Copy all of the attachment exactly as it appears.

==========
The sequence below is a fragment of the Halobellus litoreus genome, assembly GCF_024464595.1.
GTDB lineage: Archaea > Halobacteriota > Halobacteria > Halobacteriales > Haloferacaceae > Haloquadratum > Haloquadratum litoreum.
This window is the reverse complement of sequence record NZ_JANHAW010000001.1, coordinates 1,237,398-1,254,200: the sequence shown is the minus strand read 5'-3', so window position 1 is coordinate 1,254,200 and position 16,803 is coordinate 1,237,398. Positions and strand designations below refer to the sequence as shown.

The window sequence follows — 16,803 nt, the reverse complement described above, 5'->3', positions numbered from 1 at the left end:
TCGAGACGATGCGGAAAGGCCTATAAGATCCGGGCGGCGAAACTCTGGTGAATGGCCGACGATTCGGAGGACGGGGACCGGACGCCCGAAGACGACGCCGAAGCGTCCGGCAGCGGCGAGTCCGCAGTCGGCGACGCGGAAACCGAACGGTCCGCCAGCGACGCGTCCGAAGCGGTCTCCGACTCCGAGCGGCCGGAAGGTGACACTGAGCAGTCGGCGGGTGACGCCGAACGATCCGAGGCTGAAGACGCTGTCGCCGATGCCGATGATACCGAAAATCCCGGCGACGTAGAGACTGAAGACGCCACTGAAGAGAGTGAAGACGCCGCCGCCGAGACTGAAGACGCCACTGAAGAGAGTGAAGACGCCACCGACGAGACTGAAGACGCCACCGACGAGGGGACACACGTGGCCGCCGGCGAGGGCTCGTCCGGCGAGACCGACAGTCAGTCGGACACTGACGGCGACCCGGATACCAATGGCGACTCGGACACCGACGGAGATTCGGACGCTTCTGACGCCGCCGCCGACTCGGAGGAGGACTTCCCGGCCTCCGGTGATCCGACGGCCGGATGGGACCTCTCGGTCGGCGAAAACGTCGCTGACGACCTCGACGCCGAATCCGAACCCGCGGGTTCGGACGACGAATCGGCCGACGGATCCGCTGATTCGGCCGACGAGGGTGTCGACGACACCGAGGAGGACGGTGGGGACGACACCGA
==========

The sequence below is a fragment of the Halobellus litoreus genome, assembly GCF_024464595.1.
GTDB lineage: Archaea > Halobacteriota > Halobacteria > Halobacteriales > Haloferacaceae > Haloquadratum > Haloquadratum litoreum.
This window is the reverse complement of sequence record NZ_JANHAW010000001.1, coordinates 1,237,398-1,254,200: the sequence shown is the minus strand read 5'-3', so window position 1 is coordinate 1,254,200 and position 16,803 is coordinate 1,237,398. Positions and strand designations below refer to the sequence as shown.

The window sequence follows — 16,803 nt, the reverse complement described above, 5'->3', positions numbered from 1 at the left end:
TCGAGACGATGCGGAAAGGCCTATAAGATCCGGGCGGCGAAACTCTGGTGAATGGCCGACGATTCGGAGGACGGGGACCGGACGCCCGAAGACGACGCCGAAGCGTCCGGCAGCGGCGAGTCCGCAGTCGGCGACGCGGAAACCGAACGGTCCGCCAGCGACGCGTCCGAAGCGGTCTCCGACTCCGAGCGGCCGGAAGGTGACACTGAGCAGTCGGCGGGTGACGCCGAACGATCCGAGGCTGAAGACGCTGTCGCCGATGCCGATGATACCGAAAATCCCGGCGACGTAGAGACTGAAGACGCCACTGAAGAGAGTGAAGACGCCGCCGCCGAGACTGAAGACGCCACTGAAGAGAGTGAAGACGCCACCGACGAGACTGAAGACGCCACCGACGAGGGGACACACGTGGCCGCCGGCGAGGGCTCGTCCGGCGAGACCGACAGTCAGTCGGACACTGACGGCGACCCGGATACCAATGGCGACTCGGACACCGACGGAGATTCGGACGCTTCTGACGCCGCCGCCGACTCGGAGGAGGACTTCCCGGCCTCCGGTGATCCGACGGCCGGATGGGACCTCTCGGTCGGCGAAAACGTCGCTGACGACCTCGACGCCGAATCCGAACCCGCGGGTTCGGACGACGAATCGGCCGACGGATCCGCTGATTCGGCCGACGAGGGTGTCGACGACACCGAGGAGGACGGTGGGGACGACACCGA